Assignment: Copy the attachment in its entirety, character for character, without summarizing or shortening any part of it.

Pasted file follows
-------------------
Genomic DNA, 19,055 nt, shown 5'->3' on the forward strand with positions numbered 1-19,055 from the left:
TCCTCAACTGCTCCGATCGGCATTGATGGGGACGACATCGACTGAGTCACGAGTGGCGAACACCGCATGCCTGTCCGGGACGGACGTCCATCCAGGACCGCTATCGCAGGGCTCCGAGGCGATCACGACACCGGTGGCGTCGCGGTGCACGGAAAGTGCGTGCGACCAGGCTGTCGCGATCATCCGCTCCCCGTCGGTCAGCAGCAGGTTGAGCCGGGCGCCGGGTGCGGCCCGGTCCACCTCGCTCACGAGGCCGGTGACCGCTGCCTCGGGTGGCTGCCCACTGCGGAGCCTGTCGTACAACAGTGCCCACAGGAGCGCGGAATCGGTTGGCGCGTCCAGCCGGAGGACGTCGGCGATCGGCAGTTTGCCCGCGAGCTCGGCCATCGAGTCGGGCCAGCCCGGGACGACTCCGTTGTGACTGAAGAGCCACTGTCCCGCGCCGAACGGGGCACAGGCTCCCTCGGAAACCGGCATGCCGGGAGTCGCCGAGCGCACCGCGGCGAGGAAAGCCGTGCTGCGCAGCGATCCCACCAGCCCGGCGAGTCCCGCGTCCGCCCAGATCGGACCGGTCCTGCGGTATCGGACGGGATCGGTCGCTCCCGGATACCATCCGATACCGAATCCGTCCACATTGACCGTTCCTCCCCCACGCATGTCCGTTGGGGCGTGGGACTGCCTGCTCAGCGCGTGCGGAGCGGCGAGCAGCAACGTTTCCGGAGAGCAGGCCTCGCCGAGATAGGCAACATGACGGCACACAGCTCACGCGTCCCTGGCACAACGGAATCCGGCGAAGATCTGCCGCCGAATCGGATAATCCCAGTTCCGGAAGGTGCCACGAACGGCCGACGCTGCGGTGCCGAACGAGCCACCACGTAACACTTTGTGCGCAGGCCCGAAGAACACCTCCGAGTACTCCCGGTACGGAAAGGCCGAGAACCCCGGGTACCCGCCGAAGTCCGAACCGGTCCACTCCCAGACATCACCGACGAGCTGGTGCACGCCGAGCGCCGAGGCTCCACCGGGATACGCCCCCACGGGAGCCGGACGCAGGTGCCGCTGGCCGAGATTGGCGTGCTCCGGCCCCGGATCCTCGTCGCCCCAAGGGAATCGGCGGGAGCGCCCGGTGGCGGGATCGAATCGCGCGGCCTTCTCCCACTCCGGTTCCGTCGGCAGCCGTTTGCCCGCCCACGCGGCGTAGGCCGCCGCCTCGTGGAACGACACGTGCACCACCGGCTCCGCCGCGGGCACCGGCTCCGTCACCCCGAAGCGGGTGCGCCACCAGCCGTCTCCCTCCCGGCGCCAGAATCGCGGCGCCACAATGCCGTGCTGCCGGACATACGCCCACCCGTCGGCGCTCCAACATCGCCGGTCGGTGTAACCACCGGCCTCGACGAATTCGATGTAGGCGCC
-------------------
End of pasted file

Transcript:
Genomic DNA, 19,055 nt, shown 5'->3' on the forward strand with positions numbered 1-19,055 from the left:
TCCTCAACTGCTCCGATCGGCATTGATGGGGACGACATCGACTGAGTCACGAGTGGCGAACACCGCATGCCTGTCCGGGACGGACGTCCATCCAGGACCGCTATCGCAGGGCTCCGAGGCGATCACGACACCGGTGGCGTCGCGGTGCACGGAAAGTGCGTGCGACCAGGCTGTCGCGATCATCCGCTCCCCGTCGGTCAGCAGCAGGTTGAGCCGGGCGCCGGGTGCGGCCCGGTCCACCTCGCTCACGAGGCCGGTGACCGCTGCCTCGGGTGGCTGCCCACTGCGGAGCCTGTCGTACAACAGTGCCCACAGGAGCGCGGAATCGGTTGGCGCGTCCAGCCGGAGGACGTCGGCGATCGGCAGTTTGCCCGCGAGCTCGGCCATCGAGTCGGGCCAGCCCGGGACGACTCCGTTGTGACTGAAGAGCCACTGTCCCGCGCCGAACGGGGCACAGGCTCCCTCGGAAACCGGCATGCCGGGAGTCGCCGAGCGCACCGCGGCGAGGAAAGCCGTGCTGCGCAGCGATCCCACCAGCCCGGCGAGTCCCGCGTCCGCCCAGATCGGACCGGTCCTGCGGTATCGGACGGGATCGGTCGCTCCCGGATACCATCCGATACCGAATCCGTCCACATTGACCGTTCCTCCCCCACGCATGTCCGTTGGGGCGTGGGACTGCCTGCTCAGCGCGTGCGGAGCGGCGAGCAGCAACGTTTCCGGAGAGCAGGCCTCGCCGAGATAGGCAACATGACGGCACACAGCTCACGCGTCCCTGGCACAACGGAATCCGGCGAAGATCTGCCGCCGAATCGGATAATCCCAGTTCCGGAAGGTGCCACGAACGGCCGACGCTGCGGTGCCGAACGAGCCACCACGTAACACTTTGTGCGCAGGCCCGAAGAACACCTCCGAGTACTCCCGGTACGGAAAGGCCGAGAACCCCGGGTACCCGCCGAAGTCCGAACCGGTCCACTCCCAGACATCACCGACGAGCTGGTGCACGCCGAGCGCCGAGGCTCCACCGGGATACGCCCCCACGGGAGCCGGACGCAGGTGCCGCTGGCCGAGATTGGCGTGCTCCGGCCCCGGATCCTCGTCGCCCCAAGGGAATCGGCGGGAGCGCCCGGTGGCGGGATCGAATCGCGCGGCCTTCTCCCACTCCGGTTCCGTCGGCAGCCGTTTGCCCGCCCACGCGGCGTAGGCCGCCGCCTCGTGGAACGACACGTGCACCACCGGCTCCGCCGCGGGCACCGGCTCCGTCACCCCGAAGCGGGTGCGCCACCAGCCGTCTCCCTCCCGGCGCCAGAATCGCGGCGCCACAATGCCGTGCTGCCGGACATACGCCCACCCGTCGGCGCTCCAACATCGCCGGTCGGTGTAACCACCGGCCTCGACGAATTCGATGTAGGCGCC